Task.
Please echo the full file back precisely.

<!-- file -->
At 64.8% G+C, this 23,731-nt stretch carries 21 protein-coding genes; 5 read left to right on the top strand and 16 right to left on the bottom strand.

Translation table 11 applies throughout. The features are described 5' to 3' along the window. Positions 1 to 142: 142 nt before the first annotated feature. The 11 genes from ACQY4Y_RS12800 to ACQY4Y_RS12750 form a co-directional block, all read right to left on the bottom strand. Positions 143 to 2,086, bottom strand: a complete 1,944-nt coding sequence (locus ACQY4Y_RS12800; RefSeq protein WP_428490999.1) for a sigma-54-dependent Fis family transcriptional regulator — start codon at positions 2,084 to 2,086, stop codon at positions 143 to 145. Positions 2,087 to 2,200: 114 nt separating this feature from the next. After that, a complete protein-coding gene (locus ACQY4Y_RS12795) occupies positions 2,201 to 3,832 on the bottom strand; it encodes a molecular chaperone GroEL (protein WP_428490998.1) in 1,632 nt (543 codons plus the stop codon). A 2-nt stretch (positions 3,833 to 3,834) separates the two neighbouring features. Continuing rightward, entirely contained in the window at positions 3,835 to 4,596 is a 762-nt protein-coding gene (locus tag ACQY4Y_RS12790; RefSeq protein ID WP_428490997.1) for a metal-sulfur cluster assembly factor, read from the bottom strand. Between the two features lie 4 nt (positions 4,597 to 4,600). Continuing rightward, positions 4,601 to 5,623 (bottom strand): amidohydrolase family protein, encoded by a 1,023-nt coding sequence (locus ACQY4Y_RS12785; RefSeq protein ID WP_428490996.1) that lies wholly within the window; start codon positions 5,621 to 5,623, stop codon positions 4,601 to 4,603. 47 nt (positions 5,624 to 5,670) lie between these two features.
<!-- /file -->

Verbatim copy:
At 64.8% G+C, this 23,731-nt stretch carries 21 protein-coding genes; 5 read left to right on the top strand and 16 right to left on the bottom strand.

Translation table 11 applies throughout. The features are described 5' to 3' along the window. Positions 1 to 142: 142 nt before the first annotated feature. The 11 genes from ACQY4Y_RS12800 to ACQY4Y_RS12750 form a co-directional block, all read right to left on the bottom strand. Positions 143 to 2,086, bottom strand: a complete 1,944-nt coding sequence (locus ACQY4Y_RS12800; RefSeq protein WP_428490999.1) for a sigma-54-dependent Fis family transcriptional regulator — start codon at positions 2,084 to 2,086, stop codon at positions 143 to 145. Positions 2,087 to 2,200: 114 nt separating this feature from the next. After that, a complete protein-coding gene (locus ACQY4Y_RS12795) occupies positions 2,201 to 3,832 on the bottom strand; it encodes a molecular chaperone GroEL (protein WP_428490998.1) in 1,632 nt (543 codons plus the stop codon). A 2-nt stretch (positions 3,833 to 3,834) separates the two neighbouring features. Continuing rightward, entirely contained in the window at positions 3,835 to 4,596 is a 762-nt protein-coding gene (locus tag ACQY4Y_RS12790; RefSeq protein ID WP_428490997.1) for a metal-sulfur cluster assembly factor, read from the bottom strand. Between the two features lie 4 nt (positions 4,597 to 4,600). Continuing rightward, positions 4,601 to 5,623 (bottom strand): amidohydrolase family protein, encoded by a 1,023-nt coding sequence (locus ACQY4Y_RS12785; RefSeq protein ID WP_428490996.1) that lies wholly within the window; start codon positions 5,621 to 5,623, stop codon positions 4,601 to 4,603. 47 nt (positions 5,624 to 5,670) lie between these two features.